Many people relax with a beer or a glass of wine at the end of a long day, thinking it’ll help them get some rest. When you struggle with insomnia, the numbing effect of alcohol can help stop racing thoughts dead in their tracks and let you drift off into a (probably unrestful slumber).
The effects of alcohol on sleep are overwhelmingly negative, even if it does make it easier for you to doze off. While falling asleep is important, the quality of your rest matters just as much. Drinking before bed can have some significant negative impacts on your overall health and wellbeing.
How Alcohol Affects Your Sleep
Numerous observational and experimental studies have documented the impact drinking has on our bodies. From impaired cognitive function to concentration problems and insomnia, alcohol does far worse than good when it comes to just about everything health-related.
Alcohol affects many different neurotransmitters in the brain. Neurotransmitters are chemical carrier pigeons, carrying encoded messages from our brain to various parts of the body. Our bodies and brains are naturally hardwired to fall asleep when certain hormones are released.
Drinking may increase our drowsiness, but it ultimately doesn’t leave us feeling any better when we wake up. Just ask anyone who’s ever had a hangover.
Frequent drinkers may find that it’s more difficult for them to get a restorative slumber than those who only consume alcohol once in a while. The reason is that alcohol, like any drug, changes the way our brain works on a fundamental level.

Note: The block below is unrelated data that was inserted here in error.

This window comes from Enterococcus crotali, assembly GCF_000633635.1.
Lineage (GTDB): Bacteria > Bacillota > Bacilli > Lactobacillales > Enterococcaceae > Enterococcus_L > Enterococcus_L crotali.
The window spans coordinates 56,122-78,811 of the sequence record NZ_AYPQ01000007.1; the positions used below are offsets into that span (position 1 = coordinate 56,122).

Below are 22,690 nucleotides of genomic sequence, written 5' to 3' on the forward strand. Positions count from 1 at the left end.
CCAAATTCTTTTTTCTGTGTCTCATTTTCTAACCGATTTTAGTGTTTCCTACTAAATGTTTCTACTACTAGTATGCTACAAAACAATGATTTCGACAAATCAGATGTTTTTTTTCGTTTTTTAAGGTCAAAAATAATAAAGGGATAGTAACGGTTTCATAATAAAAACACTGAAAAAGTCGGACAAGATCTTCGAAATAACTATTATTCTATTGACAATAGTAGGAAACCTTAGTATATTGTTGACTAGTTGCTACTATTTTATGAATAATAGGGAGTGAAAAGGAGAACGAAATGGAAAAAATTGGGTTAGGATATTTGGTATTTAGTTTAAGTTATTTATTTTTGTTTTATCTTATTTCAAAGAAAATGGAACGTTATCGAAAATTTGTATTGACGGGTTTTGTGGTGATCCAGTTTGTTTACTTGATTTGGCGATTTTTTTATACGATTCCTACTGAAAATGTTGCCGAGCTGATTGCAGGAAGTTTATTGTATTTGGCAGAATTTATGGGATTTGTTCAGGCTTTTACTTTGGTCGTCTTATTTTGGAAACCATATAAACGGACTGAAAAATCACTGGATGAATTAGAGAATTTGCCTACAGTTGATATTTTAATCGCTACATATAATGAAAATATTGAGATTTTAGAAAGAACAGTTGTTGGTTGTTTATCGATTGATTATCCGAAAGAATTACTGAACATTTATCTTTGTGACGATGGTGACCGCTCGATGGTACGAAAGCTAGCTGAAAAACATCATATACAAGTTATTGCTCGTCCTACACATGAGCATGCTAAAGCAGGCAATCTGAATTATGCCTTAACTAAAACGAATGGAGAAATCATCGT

Different neurotransmitters fire in new ways, and the body becomes so preoccupied with trying to adjust to the changes that it ultimately fails to successfully carry out many important functions.
People who drink before bed wake up more frequently, which prevents the body from reaching the restorative REM cycle.
Drinking and REM
When we fall asleep, our brain and body cycle through various stages. The deepest stage is known as REM, which stands for rapid eye movement. During this stage, which happens approximately 90 minutes after you doze off, the eyes move quickly behind the eyelids. The reason for this rapid motion is linked to specific brain activity that also causes us to dream.
Alcohol consumption has been tied with a heavily disrupted cycle, and one study found a connection between alcohol intake and the risk of probable rapid eye movement disorder.
Effects of Not Sleeping Properly
When you don’t stay asleep long enough or don’t enter REM frequently enough, you’re likely to experience a host of mental and physical health problems during your waking hours. For starters, people who don’t get enough rest have reduced brain function and struggle with concentration and memory. This can make getting through the workday almost unbearable, which contributes to stress and possibly performance issues.
Inadequate rest is also tied to an elevated risk of obesity, which can result in myriad health complications and life-threatening diseases including heart disease, diabetes and even certain types of cancer.
Better Ways to Treat Insomnia
If you struggle to fall asleep, or if you wake up frequently throughout the night, alcohol isn’t the solution. Many common “remedies” for insomnia actually only make the condition worse. Your insomnia could be tied to a mental health issue, such as anxiety or depression, or a health condition that requires medical care.
Talk to your doctor about your problems and explore different solutions together. You may not find the solution right away, but the likelihood of curing your insomnia with the help of a medical professional is much higher than it is with a can of Budweiser.